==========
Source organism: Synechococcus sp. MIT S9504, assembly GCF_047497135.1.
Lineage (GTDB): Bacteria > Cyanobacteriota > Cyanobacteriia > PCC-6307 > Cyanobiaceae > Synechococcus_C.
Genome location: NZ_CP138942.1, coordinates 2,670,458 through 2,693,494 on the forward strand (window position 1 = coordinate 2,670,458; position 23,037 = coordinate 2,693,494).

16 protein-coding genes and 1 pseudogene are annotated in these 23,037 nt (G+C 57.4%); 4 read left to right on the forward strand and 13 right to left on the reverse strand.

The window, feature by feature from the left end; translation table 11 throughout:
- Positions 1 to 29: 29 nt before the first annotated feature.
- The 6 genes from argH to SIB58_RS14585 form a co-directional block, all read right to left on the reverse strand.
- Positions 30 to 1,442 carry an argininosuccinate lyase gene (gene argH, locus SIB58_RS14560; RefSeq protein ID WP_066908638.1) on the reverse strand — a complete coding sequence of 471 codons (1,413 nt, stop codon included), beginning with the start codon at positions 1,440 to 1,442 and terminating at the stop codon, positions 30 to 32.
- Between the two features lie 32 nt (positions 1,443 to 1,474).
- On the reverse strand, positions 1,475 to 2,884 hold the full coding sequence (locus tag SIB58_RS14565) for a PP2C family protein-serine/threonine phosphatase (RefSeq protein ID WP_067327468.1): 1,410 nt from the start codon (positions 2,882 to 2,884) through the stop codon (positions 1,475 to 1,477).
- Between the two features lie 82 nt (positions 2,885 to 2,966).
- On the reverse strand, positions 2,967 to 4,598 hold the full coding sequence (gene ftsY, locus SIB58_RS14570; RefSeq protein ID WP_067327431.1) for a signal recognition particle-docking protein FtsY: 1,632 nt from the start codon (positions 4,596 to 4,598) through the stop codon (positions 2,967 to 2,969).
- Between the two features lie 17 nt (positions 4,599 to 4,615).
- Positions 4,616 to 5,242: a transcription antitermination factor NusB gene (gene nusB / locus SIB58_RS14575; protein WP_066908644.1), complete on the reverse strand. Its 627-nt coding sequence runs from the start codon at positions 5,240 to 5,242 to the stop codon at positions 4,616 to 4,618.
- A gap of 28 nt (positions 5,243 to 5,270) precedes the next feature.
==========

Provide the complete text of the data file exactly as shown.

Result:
Source organism: Synechococcus sp. MIT S9504, assembly GCF_047497135.1.
Lineage (GTDB): Bacteria > Cyanobacteriota > Cyanobacteriia > PCC-6307 > Cyanobiaceae > Synechococcus_C.
Genome location: NZ_CP138942.1, coordinates 2,670,458 through 2,693,494 on the forward strand (window position 1 = coordinate 2,670,458; position 23,037 = coordinate 2,693,494).

16 protein-coding genes and 1 pseudogene are annotated in these 23,037 nt (G+C 57.4%); 4 read left to right on the forward strand and 13 right to left on the reverse strand.

The window, feature by feature from the left end; translation table 11 throughout:
- Positions 1 to 29: 29 nt before the first annotated feature.
- The 6 genes from argH to SIB58_RS14585 form a co-directional block, all read right to left on the reverse strand.
- Positions 30 to 1,442 carry an argininosuccinate lyase gene (gene argH, locus SIB58_RS14560; RefSeq protein ID WP_066908638.1) on the reverse strand — a complete coding sequence of 471 codons (1,413 nt, stop codon included), beginning with the start codon at positions 1,440 to 1,442 and terminating at the stop codon, positions 30 to 32.
- Between the two features lie 32 nt (positions 1,443 to 1,474).
- On the reverse strand, positions 1,475 to 2,884 hold the full coding sequence (locus tag SIB58_RS14565) for a PP2C family protein-serine/threonine phosphatase (RefSeq protein ID WP_067327468.1): 1,410 nt from the start codon (positions 2,882 to 2,884) through the stop codon (positions 1,475 to 1,477).
- Between the two features lie 82 nt (positions 2,885 to 2,966).
- On the reverse strand, positions 2,967 to 4,598 hold the full coding sequence (gene ftsY, locus SIB58_RS14570; RefSeq protein ID WP_067327431.1) for a signal recognition particle-docking protein FtsY: 1,632 nt from the start codon (positions 4,596 to 4,598) through the stop codon (positions 2,967 to 2,969).
- Between the two features lie 17 nt (positions 4,599 to 4,615).
- Positions 4,616 to 5,242: a transcription antitermination factor NusB gene (gene nusB / locus SIB58_RS14575; protein WP_066908644.1), complete on the reverse strand. Its 627-nt coding sequence runs from the start codon at positions 5,240 to 5,242 to the stop codon at positions 4,616 to 4,618.
- A gap of 28 nt (positions 5,243 to 5,270) precedes the next feature.